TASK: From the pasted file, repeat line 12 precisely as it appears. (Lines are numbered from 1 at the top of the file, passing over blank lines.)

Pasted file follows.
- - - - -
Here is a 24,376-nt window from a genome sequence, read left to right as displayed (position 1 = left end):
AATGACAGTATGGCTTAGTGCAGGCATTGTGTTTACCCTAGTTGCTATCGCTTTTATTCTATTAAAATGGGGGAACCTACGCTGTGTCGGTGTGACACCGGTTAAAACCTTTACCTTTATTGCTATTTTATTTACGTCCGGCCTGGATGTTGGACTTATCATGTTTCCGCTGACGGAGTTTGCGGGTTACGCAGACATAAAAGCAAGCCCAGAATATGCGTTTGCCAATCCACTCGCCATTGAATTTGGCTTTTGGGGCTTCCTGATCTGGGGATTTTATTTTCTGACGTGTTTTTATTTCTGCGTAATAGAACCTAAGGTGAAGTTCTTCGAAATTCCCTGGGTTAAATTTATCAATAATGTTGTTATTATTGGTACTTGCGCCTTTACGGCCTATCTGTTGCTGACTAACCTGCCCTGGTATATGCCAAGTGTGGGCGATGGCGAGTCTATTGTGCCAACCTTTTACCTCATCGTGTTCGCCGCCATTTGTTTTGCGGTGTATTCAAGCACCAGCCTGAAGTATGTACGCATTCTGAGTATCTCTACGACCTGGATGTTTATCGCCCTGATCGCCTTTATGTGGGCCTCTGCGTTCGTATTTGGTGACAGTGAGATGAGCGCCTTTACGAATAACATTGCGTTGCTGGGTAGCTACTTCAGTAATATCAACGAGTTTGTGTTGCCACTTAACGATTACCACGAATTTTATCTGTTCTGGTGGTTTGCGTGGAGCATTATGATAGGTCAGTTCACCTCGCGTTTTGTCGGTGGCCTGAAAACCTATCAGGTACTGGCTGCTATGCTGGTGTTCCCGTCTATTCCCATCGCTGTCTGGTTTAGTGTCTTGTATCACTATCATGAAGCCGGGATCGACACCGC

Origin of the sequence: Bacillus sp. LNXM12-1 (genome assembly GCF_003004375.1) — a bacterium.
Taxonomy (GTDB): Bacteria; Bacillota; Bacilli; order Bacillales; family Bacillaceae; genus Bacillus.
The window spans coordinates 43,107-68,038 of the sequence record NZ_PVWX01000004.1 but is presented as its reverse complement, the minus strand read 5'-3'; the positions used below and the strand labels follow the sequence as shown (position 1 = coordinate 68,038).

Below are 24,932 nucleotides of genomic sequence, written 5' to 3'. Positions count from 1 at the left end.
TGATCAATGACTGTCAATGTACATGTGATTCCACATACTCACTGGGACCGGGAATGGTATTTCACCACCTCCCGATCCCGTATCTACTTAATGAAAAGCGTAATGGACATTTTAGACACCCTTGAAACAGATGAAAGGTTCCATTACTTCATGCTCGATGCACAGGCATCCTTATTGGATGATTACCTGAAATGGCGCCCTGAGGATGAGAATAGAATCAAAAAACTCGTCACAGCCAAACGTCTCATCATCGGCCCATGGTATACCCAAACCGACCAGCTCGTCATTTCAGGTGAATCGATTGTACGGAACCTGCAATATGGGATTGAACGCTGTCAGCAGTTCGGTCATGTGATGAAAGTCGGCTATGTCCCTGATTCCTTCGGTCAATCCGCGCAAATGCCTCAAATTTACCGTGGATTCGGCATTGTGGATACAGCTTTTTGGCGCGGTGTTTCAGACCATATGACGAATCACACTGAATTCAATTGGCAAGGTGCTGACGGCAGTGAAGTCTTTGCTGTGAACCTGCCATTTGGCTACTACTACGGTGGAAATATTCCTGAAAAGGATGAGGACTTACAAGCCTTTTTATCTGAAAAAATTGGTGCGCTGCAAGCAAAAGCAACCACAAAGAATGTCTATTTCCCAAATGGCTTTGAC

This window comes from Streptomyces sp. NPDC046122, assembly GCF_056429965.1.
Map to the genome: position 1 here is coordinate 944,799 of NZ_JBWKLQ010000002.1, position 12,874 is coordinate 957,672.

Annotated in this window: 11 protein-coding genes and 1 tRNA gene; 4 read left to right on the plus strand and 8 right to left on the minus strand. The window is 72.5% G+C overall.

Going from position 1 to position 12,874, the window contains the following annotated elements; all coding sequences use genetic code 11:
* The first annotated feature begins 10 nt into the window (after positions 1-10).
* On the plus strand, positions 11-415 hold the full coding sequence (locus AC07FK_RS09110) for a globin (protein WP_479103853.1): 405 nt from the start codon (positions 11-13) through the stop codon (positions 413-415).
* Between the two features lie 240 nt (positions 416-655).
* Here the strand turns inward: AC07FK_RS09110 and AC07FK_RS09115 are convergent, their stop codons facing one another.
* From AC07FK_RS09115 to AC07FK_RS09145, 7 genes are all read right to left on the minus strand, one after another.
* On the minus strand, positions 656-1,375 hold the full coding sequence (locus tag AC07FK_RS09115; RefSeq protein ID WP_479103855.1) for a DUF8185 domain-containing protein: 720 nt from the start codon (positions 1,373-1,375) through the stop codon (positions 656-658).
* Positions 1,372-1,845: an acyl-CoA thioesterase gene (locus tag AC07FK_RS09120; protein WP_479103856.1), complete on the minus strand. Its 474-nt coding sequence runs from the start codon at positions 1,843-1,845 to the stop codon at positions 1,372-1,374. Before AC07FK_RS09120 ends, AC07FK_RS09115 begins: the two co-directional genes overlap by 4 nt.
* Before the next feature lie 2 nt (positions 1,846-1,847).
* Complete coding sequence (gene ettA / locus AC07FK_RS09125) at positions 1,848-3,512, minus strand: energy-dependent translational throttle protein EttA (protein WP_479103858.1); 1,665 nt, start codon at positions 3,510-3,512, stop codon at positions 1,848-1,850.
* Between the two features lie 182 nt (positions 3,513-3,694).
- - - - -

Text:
* The first annotated feature begins 10 nt into the window (after positions 1-10).